Software News

Meet Joe B. from the CHTC

October 3, 2022

What do you do at the CHTC?

As an infrastructure administrator, I operate the various computers that provide the services required by the CHTC. The CHTC Infrastructure Services team handles the behind-the-scenes technology so that researchers can focus on what matters: their research! And, of course, leveraging various technologies to meet their research computing needs. For high throughput computing (HTC), we run HTCondor, developed right here at UW-Madison. For high-performance computing (HPC) needs, we offer a Slurm cluster. It is a great privilege to work down the hall from the development team of HTCondor.

Can you talk about the new hardware refresh that just occurred?

As you might imagine, part of being responsible for running an HTCondor pool is providing a place for the research computing to happen – we call such computers “execute points.” Our newest and most powerful execute points came from the recent “Technology Refresh,” an effort made possible through the generous support of the Office of the Vice Chancellor for Research and Graduate Education with funding from the Wisconsin Alumni Research Foundation. These 207 new computers provide substantially more capacity for researchers across campus to do science with the CHTC. Recently, much of my time and effort has gone into taking these devices from new-in-box machines and turning them into fully functioning execute points. It has been quite a challenge, but it also has been very rewarding.

What’s been your favorite part about working at the CHTC?

I really like the people I work with! Everyone is very friendly and helpful; one can cry for help in the hallway, and team members will almost certainly stop by to lend a hand. Don’t get me wrong – the hardware, the technology, and supporting research are all highlights of being a part of the CHTC, but it is the people around me that I appreciate the most.

What challenges do you face in your position, and how do you overcome them?

Research computing, despite its name, lends itself to a fast-paced environment. It is engaging (sometimes even fun!) but also quite the challenge. Priorities change rapidly, and it takes a good deal of flexibility to keep up. Most often, my days do not go as I plan – and that’s okay! Keeping an eye on the big picture, going with the “flow” of each new day, and working closely with my colleagues is how I overcome the many challenges of being a SysAdmin in the research computing world.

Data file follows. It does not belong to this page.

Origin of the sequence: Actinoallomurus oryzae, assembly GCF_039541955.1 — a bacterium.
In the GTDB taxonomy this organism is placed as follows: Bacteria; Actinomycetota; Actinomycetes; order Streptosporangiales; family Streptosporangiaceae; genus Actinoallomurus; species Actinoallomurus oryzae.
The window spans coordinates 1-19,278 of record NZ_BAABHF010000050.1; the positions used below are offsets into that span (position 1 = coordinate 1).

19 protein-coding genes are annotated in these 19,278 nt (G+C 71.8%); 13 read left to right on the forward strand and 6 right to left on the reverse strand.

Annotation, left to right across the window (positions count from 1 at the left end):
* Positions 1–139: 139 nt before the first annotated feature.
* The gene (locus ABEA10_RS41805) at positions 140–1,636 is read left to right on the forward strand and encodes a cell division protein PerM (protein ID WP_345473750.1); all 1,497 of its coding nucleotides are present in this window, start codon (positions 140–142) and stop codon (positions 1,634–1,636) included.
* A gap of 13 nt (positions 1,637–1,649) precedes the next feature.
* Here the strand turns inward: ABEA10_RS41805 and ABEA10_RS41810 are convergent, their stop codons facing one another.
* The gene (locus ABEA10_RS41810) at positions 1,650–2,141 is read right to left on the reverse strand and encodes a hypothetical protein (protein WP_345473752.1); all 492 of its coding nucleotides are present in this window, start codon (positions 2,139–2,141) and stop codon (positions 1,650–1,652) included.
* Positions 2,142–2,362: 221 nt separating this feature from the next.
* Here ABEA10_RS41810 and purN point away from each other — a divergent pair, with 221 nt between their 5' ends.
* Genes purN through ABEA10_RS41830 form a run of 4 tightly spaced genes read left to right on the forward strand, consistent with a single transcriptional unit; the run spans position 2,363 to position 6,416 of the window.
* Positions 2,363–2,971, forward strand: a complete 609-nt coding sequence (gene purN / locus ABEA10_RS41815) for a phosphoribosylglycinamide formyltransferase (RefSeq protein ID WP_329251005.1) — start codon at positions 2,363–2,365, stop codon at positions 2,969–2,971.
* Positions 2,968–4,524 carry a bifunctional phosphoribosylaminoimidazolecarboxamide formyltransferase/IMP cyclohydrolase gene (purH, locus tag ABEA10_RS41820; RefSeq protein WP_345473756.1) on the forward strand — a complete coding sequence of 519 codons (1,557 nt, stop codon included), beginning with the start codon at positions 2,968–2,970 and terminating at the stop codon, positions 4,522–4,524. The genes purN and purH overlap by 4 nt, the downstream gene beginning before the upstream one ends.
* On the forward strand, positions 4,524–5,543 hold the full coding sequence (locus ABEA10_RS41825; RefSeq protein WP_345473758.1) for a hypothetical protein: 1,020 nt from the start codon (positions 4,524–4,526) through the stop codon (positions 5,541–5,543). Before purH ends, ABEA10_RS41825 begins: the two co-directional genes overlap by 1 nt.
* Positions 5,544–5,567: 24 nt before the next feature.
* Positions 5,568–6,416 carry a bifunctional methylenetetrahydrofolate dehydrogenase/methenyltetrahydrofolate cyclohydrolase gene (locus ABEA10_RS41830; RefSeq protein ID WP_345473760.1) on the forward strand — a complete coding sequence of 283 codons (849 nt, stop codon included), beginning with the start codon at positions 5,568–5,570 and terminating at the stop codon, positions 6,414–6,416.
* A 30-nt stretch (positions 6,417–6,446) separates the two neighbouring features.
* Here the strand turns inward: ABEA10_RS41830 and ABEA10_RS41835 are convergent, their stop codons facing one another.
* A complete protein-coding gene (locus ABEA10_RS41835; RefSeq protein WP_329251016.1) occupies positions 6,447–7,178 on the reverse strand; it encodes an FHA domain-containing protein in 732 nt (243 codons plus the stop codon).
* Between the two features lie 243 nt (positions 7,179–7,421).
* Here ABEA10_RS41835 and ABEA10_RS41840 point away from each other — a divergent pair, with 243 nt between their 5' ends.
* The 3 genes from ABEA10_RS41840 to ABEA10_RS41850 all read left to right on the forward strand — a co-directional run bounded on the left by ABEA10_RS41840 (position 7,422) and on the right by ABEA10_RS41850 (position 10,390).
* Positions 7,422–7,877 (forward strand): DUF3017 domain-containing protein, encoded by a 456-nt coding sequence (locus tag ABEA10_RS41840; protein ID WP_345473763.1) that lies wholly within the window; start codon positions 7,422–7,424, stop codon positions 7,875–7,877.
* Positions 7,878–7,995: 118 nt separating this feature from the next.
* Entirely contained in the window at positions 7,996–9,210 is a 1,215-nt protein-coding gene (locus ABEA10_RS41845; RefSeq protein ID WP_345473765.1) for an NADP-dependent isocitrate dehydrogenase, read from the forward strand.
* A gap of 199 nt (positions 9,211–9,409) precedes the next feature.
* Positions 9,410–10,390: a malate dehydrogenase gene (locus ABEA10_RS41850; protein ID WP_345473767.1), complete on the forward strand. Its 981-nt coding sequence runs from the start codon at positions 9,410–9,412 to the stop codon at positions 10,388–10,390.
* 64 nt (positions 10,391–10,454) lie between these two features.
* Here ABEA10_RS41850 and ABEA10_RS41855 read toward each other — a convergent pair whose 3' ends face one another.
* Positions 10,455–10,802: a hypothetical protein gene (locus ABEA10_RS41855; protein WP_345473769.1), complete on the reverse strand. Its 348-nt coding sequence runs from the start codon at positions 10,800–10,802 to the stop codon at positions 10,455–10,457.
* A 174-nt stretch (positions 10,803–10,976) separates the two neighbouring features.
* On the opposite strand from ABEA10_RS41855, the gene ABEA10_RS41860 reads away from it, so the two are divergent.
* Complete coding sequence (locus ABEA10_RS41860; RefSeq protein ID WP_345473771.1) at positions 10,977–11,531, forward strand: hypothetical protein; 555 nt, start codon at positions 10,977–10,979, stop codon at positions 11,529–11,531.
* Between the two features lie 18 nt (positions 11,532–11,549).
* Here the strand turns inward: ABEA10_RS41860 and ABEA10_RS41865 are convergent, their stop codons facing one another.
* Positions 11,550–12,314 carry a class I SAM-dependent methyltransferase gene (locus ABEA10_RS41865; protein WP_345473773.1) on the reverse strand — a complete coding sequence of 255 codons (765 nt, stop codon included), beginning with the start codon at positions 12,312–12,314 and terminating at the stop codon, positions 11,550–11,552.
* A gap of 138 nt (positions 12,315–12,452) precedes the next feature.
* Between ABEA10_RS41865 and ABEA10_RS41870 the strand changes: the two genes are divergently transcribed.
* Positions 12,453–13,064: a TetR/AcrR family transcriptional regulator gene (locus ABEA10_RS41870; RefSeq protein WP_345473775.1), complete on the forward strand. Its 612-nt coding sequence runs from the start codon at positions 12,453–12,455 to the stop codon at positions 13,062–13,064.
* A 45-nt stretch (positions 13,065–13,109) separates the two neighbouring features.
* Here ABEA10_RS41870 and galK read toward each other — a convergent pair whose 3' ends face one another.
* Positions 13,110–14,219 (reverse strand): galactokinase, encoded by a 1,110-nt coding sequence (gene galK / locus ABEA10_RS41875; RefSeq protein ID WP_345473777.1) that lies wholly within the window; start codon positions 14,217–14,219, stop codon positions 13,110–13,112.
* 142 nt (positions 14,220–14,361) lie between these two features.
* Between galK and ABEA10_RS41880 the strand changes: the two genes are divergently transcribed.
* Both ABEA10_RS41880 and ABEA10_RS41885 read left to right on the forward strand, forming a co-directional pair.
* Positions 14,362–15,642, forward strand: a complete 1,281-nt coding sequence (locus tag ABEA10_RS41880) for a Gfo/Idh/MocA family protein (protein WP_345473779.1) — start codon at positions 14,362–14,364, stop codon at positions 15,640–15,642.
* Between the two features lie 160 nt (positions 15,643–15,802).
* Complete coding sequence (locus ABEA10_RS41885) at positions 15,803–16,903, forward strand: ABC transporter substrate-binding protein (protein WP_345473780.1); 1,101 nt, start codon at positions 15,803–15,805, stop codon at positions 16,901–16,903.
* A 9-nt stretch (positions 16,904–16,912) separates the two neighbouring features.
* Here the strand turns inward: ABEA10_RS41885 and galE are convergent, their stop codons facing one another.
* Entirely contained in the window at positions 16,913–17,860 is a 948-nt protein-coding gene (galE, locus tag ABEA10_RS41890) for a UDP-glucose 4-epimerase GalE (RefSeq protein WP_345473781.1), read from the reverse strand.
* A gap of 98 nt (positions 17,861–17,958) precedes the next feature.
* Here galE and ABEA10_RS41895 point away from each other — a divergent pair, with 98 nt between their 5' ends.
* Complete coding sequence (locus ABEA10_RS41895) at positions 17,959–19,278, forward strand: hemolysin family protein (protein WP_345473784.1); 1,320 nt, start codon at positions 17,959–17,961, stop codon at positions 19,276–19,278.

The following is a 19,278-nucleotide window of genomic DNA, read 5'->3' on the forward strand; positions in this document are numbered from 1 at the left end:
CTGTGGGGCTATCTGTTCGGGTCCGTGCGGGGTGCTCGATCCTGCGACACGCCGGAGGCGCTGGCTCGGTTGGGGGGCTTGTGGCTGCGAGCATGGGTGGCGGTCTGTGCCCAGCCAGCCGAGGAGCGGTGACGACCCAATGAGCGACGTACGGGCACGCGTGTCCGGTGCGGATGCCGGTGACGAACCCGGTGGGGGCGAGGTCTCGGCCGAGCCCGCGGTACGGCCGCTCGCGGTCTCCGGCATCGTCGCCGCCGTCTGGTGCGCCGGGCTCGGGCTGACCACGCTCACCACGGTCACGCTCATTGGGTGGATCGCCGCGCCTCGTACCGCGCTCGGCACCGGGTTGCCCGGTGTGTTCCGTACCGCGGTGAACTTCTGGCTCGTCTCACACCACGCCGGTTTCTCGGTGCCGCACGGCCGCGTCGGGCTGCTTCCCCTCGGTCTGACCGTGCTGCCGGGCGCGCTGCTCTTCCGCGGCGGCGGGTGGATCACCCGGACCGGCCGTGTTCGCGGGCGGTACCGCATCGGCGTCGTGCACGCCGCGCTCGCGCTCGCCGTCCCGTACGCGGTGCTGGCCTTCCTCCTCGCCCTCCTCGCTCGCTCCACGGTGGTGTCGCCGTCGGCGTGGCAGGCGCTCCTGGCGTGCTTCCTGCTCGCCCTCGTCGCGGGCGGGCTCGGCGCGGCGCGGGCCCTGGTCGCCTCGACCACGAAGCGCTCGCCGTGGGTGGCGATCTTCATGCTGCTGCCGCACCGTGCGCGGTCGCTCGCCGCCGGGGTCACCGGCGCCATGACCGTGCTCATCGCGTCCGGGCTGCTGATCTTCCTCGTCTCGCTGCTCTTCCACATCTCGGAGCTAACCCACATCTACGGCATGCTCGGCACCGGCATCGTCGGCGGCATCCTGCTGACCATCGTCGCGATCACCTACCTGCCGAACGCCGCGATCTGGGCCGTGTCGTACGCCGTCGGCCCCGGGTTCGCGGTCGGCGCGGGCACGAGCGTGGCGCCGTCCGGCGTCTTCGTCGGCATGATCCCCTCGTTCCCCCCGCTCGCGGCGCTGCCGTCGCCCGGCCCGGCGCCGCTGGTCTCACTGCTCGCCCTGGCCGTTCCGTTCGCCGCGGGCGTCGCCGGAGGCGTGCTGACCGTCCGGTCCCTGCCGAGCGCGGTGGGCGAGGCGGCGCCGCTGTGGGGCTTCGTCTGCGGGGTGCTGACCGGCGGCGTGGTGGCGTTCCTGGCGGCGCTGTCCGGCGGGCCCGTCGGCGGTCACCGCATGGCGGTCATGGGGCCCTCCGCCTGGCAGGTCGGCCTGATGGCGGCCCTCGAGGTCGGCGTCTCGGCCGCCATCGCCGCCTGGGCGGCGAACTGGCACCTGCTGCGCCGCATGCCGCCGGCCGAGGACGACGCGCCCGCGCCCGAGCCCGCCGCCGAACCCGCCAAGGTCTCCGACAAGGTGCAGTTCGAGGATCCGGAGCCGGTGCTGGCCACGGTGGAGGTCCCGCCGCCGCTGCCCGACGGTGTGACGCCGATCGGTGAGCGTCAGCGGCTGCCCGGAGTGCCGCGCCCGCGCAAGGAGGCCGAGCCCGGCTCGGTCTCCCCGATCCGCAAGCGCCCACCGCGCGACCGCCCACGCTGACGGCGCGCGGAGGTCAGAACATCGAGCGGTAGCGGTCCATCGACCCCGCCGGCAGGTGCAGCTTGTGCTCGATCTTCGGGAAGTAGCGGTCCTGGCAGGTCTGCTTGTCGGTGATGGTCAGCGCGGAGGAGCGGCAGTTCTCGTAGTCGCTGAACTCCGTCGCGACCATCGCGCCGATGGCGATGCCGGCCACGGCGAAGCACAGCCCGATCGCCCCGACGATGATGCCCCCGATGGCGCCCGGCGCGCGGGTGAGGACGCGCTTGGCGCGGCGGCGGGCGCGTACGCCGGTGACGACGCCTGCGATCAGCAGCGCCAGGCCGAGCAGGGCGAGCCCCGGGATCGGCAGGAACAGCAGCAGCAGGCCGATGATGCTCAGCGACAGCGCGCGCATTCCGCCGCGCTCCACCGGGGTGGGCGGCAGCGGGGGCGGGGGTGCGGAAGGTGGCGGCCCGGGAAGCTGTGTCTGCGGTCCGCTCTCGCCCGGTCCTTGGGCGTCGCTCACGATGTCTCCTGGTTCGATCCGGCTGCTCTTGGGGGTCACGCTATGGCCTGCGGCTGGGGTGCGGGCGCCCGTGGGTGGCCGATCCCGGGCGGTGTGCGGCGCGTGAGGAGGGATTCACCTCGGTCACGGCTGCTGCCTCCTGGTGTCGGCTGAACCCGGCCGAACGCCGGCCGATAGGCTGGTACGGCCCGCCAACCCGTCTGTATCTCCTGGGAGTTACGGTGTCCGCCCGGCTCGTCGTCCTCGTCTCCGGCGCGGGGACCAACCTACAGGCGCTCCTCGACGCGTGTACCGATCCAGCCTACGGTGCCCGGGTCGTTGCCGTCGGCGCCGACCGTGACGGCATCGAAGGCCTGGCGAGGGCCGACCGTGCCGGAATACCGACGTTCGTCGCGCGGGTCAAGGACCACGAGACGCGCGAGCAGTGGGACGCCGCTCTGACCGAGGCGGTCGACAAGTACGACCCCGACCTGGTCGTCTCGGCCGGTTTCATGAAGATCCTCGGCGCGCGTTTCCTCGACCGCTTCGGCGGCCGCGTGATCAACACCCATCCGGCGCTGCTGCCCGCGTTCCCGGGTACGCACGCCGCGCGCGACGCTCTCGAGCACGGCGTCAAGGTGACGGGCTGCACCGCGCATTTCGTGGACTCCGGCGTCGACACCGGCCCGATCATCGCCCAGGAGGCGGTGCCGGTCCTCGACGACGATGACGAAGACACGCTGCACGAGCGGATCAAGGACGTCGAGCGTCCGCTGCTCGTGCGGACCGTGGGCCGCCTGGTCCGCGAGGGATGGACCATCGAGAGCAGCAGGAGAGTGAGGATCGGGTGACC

What’s been one of the most exciting changes that have happened recently at the CHTC?

I don’t mean to bang on the Tech Refresh drum, but then, I absolutely do – the tech refresh is an exciting and “refreshing” change. It’s a huge deal to us. The quantity and quality of the new hardware really make a massive difference from my perspective, and I hope that the researchers leveraging CHTC will notice it too. Even more exciting is the hope that the CHTC and research computing are becoming more well-known on campus. For me, the Tech Refresh is evidence that we are moving in the right direction toward that goal.

What’s your favorite flavor of Babcock ice cream?

Blue Moon is always my go-to flavor. Nostalgia may influence my choice, as that’s the flavor we would have while visiting the beach when I was very young.

What’s your favorite fall activity to do in Madison?

My favorite fall activity is going apple picking; the sheer number of apple varieties always impresses me. There are a few local orchards that I particularly enjoy.

You famously came up with “Caturday,” where people post pictures of their cats every Saturday in our CHTC social chat; can you tell us a little about yours?

I’m not sure about “famously,” but who doesn’t like cat pictures? CHTC, as it turns out, is made possible by the many cats that allow their humans to work here. I have two cats named Lilac and Peony. They’re both female orange tabbies, which is interesting because most orange tabbies are males. I adopted them upon moving to Madison. They are a bonded pair, meaning they had to be adopted together, and I am so glad to have two! They keep each other company, play together, and cause trouble together. I wouldn’t have it any other way! I often joke that I work to put food on their plates.